US Energy Secretary tells Vt. officials: Climate action critical
MIDDLEBURY -- U.S. Energy Secretary Ernest Moniz said Friday changing the way the country gets its energy is critical to protecting the climate, boosting the economy and enhancing national security.
During an energy summit at Middlebury College, Moniz told the state's congressional delegation, Gov. Peter Shumlin and industry officials that President Barack Obama's administration is committed to finding ways to reduce carbon emissions.
Moniz said the effects of climate change already are being felt, and he focused most of his 20-minute talk on that.
"In the east we will have much more increased coastal damages, (and) storm surges," Moniz said. "Superstorm Sandy could be looking like child's play if we do not really move forward aggressively," he said, referring to the 2012 storm that devastated parts of New Jersey and New York City.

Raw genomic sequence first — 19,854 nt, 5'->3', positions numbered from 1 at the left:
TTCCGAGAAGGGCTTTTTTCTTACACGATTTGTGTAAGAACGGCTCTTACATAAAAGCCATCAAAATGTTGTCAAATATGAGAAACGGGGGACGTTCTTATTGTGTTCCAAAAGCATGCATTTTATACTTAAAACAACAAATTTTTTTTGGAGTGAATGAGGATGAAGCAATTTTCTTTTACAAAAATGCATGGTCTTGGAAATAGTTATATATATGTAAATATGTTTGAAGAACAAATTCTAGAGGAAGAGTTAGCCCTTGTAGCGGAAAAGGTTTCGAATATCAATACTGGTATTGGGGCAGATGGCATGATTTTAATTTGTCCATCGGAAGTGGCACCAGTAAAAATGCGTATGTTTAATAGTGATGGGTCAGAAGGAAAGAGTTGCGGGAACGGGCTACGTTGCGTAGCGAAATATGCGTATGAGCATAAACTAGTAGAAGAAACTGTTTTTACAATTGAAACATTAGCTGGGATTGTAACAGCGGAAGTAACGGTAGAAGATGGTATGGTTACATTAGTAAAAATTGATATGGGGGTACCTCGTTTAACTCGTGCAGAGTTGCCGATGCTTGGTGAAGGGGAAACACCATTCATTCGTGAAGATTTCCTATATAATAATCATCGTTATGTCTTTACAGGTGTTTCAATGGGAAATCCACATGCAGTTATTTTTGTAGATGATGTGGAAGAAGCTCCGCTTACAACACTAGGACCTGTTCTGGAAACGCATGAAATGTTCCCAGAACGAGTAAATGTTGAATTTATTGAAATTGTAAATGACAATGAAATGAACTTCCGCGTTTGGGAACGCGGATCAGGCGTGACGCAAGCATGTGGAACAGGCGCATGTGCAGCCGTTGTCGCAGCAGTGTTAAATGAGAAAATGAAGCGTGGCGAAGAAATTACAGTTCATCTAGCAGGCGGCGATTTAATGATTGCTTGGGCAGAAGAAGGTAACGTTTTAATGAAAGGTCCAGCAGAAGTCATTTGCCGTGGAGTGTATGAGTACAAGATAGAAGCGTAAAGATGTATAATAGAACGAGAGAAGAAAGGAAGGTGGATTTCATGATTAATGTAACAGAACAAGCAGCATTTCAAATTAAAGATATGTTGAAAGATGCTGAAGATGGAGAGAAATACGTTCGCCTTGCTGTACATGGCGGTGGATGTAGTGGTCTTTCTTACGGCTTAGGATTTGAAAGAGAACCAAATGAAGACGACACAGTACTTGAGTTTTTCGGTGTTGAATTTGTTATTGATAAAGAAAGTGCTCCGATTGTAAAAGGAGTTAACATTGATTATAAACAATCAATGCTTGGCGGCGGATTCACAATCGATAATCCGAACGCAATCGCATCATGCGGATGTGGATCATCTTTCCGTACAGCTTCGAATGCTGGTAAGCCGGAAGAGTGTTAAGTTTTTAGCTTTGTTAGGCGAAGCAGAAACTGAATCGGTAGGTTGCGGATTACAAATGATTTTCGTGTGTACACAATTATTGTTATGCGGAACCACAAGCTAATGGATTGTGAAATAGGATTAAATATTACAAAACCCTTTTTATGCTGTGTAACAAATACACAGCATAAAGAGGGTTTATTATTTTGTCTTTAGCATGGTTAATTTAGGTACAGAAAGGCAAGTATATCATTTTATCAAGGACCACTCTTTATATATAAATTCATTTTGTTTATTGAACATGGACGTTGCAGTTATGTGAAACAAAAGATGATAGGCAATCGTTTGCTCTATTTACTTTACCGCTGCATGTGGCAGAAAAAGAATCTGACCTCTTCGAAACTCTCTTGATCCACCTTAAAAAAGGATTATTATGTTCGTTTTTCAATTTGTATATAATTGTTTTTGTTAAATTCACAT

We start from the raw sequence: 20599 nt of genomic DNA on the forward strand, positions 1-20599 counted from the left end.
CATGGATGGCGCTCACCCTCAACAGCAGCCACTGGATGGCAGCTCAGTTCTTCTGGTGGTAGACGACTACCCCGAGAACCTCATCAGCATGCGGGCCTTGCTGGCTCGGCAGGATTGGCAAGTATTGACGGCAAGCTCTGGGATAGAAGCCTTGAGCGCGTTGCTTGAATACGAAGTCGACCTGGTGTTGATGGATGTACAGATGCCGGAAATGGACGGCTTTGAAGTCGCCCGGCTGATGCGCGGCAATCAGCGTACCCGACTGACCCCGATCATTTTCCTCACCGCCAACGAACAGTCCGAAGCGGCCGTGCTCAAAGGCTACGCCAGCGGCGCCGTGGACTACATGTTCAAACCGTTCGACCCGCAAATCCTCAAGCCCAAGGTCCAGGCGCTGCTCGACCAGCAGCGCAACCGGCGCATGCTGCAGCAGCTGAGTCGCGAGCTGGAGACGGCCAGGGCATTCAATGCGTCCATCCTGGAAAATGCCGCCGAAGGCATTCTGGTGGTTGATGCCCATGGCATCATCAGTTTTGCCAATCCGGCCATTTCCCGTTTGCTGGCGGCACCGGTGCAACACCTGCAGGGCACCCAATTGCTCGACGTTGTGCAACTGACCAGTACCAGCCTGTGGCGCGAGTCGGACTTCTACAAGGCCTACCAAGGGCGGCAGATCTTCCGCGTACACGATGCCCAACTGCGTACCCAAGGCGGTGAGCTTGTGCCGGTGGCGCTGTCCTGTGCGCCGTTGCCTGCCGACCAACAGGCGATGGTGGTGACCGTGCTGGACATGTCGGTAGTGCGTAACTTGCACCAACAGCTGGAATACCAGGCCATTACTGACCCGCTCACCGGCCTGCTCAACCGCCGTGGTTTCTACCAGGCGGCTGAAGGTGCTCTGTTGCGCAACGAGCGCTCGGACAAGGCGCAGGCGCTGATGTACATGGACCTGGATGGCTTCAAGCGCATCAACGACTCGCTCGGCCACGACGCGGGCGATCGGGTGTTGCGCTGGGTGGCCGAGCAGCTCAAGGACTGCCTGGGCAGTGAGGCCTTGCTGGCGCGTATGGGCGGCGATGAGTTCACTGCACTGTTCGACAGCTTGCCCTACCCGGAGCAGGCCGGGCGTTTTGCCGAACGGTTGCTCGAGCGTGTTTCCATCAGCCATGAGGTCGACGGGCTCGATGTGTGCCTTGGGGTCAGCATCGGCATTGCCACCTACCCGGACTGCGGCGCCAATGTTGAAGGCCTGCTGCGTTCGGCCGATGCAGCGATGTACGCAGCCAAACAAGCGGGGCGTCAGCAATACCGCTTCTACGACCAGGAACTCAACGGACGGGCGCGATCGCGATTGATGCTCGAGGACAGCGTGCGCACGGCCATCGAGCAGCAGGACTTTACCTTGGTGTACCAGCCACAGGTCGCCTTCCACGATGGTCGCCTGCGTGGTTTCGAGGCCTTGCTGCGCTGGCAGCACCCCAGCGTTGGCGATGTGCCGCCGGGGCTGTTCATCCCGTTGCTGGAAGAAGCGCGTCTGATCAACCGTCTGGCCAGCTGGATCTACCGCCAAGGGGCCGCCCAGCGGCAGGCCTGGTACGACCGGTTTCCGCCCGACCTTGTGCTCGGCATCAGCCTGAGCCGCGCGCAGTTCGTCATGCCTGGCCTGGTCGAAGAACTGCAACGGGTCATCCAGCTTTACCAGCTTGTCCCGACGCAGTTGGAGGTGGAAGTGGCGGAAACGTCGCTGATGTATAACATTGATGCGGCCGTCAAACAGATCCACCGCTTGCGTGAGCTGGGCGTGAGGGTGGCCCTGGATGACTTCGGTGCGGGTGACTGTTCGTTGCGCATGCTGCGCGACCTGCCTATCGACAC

Sandy came just over a year after Vermont was hit by flooding from Tropical Storm Irene. Officials said at Friday's meeting said the damage from Irene focused the state's attention on the need to reduce energy use as a way to combat climate change, create jobs and save people money on their heating bills.
Shumlin and others touted how Vermont has become a national leader in the installation of solar panels and how the renewable energy industry is creating jobs in the state.
Moniz said different solutions to climate change are needed in different parts of the country.
"Clean energy is the answer to at least three questions," Moniz said: climate, economic growth and national security. But there is not going to be a single solution for the country.
"We're going to look at different low-carbon solutions everywhere. The Vermont solution is a terrific one in looking at a combination of efficiency and renewables as the core," Moniz said.
Moniz saw firsthand how emotional the climate change issue can be as government and industry consider ways to address it. A heckler in the back of the room interrupted near the end of the meeting to ask him what can be done to stop construction of a natural gas pipeline.
The plan to build the pipeline from Burlington eventually to Rutland and under Lake Champlain where it would help power the International Paper company mill in Ticonderoga, New York, is seen by some as a lower-cost, lower carbon solution to the need for energy. But some along the proposed path say there are better solutions.
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